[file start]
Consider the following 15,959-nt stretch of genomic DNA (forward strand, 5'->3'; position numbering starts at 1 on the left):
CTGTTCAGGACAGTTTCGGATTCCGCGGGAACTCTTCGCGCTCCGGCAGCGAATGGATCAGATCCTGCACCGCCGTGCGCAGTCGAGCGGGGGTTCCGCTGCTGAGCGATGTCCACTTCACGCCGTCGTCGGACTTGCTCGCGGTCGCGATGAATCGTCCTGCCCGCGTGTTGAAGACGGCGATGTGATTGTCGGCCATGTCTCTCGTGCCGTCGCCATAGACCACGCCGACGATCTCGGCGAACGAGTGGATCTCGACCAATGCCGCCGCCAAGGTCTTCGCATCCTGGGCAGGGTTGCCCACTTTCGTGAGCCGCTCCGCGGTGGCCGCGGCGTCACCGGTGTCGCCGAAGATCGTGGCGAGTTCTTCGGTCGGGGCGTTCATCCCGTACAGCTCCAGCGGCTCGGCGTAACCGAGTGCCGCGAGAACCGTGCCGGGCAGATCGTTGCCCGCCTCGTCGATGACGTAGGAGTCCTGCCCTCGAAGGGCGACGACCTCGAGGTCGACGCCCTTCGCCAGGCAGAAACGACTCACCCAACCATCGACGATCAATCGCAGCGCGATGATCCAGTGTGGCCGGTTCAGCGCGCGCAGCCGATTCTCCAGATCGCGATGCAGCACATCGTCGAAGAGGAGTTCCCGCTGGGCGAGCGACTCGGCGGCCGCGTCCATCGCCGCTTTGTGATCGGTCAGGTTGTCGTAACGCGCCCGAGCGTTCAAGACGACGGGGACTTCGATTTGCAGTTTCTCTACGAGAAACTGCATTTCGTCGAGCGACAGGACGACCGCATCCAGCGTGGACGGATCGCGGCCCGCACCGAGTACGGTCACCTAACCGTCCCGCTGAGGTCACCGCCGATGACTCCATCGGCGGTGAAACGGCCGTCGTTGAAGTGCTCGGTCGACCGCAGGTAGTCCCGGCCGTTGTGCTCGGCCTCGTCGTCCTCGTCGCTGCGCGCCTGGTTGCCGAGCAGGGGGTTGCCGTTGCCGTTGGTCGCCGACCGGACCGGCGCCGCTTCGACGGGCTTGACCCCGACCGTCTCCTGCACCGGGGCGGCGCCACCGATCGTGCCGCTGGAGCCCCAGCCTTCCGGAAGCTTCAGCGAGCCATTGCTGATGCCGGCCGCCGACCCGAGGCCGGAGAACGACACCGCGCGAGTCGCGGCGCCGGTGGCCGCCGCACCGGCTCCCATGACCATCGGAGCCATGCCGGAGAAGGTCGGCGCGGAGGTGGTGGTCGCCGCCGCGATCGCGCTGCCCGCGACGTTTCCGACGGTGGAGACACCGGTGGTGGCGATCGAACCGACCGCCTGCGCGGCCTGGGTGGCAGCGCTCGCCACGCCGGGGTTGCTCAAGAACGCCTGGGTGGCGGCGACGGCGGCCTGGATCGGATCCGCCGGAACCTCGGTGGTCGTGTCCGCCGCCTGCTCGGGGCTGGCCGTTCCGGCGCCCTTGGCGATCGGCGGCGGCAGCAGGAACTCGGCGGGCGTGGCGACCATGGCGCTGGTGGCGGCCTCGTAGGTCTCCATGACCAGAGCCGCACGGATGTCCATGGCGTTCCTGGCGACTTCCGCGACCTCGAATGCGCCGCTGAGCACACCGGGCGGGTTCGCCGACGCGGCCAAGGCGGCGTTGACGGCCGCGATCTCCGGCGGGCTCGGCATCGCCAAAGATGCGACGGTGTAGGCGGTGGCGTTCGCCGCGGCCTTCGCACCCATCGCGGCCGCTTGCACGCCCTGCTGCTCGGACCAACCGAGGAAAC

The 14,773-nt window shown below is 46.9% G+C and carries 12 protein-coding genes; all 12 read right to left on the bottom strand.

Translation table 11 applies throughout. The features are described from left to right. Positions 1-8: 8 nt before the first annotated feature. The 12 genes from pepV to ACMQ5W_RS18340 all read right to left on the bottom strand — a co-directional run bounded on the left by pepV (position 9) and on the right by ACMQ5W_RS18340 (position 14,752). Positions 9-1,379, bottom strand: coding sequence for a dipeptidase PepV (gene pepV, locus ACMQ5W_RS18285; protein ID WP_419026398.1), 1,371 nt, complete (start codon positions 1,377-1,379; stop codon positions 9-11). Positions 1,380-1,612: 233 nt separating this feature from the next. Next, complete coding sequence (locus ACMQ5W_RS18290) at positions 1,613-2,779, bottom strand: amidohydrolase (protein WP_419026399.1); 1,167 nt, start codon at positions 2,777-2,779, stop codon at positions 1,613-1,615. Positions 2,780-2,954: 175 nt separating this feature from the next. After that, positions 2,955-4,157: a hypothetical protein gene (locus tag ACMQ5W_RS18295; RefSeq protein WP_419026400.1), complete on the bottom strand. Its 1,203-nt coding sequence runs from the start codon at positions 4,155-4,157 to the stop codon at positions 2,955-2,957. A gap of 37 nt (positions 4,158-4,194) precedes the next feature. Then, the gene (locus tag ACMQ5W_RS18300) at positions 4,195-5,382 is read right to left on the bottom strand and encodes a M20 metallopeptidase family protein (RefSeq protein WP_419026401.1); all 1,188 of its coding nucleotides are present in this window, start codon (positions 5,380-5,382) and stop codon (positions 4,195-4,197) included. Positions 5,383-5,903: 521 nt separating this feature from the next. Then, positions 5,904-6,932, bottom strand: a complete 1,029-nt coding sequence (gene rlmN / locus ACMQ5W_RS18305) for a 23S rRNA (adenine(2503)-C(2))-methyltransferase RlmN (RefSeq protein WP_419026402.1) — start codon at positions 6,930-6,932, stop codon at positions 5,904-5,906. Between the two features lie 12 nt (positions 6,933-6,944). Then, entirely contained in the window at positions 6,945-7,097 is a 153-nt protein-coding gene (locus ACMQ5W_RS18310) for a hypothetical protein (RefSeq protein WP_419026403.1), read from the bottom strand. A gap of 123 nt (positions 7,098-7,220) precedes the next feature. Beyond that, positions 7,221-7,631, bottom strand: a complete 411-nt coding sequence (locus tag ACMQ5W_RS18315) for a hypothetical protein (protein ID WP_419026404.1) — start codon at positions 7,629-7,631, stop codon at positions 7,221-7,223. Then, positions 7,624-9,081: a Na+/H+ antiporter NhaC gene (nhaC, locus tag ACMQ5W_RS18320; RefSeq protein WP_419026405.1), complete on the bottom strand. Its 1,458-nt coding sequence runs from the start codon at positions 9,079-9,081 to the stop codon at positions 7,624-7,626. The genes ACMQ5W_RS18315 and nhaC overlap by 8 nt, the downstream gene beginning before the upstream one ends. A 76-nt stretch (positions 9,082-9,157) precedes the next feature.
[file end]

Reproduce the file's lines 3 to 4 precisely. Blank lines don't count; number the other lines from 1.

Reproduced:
The 14,773-nt window shown below is 46.9% G+C and carries 12 protein-coding genes; all 12 read right to left on the bottom strand.

Translation table 11 applies throughout. The features are described from left to right. Positions 1-8: 8 nt before the first annotated feature. The 12 genes from pepV to ACMQ5W_RS18340 all read right to left on the bottom strand — a co-directional run bounded on the left by pepV (position 9) and on the right by ACMQ5W_RS18340 (position 14,752). Positions 9-1,379, bottom strand: coding sequence for a dipeptidase PepV (gene pepV, locus ACMQ5W_RS18285; protein ID WP_419026398.1), 1,371 nt, complete (start codon positions 1,377-1,379; stop codon positions 9-11). Positions 1,380-1,612: 233 nt separating this feature from the next. Next, complete coding sequence (locus ACMQ5W_RS18290) at positions 1,613-2,779, bottom strand: amidohydrolase (protein WP_419026399.1); 1,167 nt, start codon at positions 2,777-2,779, stop codon at positions 1,613-1,615. Positions 2,780-2,954: 175 nt separating this feature from the next. After that, positions 2,955-4,157: a hypothetical protein gene (locus tag ACMQ5W_RS18295; RefSeq protein WP_419026400.1), complete on the bottom strand. Its 1,203-nt coding sequence runs from the start codon at positions 4,155-4,157 to the stop codon at positions 2,955-2,957. A gap of 37 nt (positions 4,158-4,194) precedes the next feature. Then, the gene (locus tag ACMQ5W_RS18300) at positions 4,195-5,382 is read right to left on the bottom strand and encodes a M20 metallopeptidase family protein (RefSeq protein WP_419026401.1); all 1,188 of its coding nucleotides are present in this window, start codon (positions 5,380-5,382) and stop codon (positions 4,195-4,197) included. Positions 5,383-5,903: 521 nt separating this feature from the next. Then, positions 5,904-6,932, bottom strand: a complete 1,029-nt coding sequence (gene rlmN / locus ACMQ5W_RS18305) for a 23S rRNA (adenine(2503)-C(2))-methyltransferase RlmN (RefSeq protein WP_419026402.1) — start codon at positions 6,930-6,932, stop codon at positions 5,904-5,906. Between the two features lie 12 nt (positions 6,933-6,944). Then, entirely contained in the window at positions 6,945-7,097 is a 153-nt protein-coding gene (locus ACMQ5W_RS18310) for a hypothetical protein (RefSeq protein WP_419026403.1), read from the bottom strand. A gap of 123 nt (positions 7,098-7,220) precedes the next feature. Beyond that, positions 7,221-7,631, bottom strand: a complete 411-nt coding sequence (locus tag ACMQ5W_RS18315) for a hypothetical protein (protein ID WP_419026404.1) — start codon at positions 7,629-7,631, stop codon at positions 7,221-7,223. Then, positions 7,624-9,081: a Na+/H+ antiporter NhaC gene (nhaC, locus tag ACMQ5W_RS18320; RefSeq protein WP_419026405.1), complete on the bottom strand. Its 1,458-nt coding sequence runs from the start codon at positions 9,079-9,081 to the stop codon at positions 7,624-7,626. The genes ACMQ5W_RS18315 and nhaC overlap by 8 nt, the downstream gene beginning before the upstream one ends. A 76-nt stretch (positions 9,082-9,157) precedes the next feature.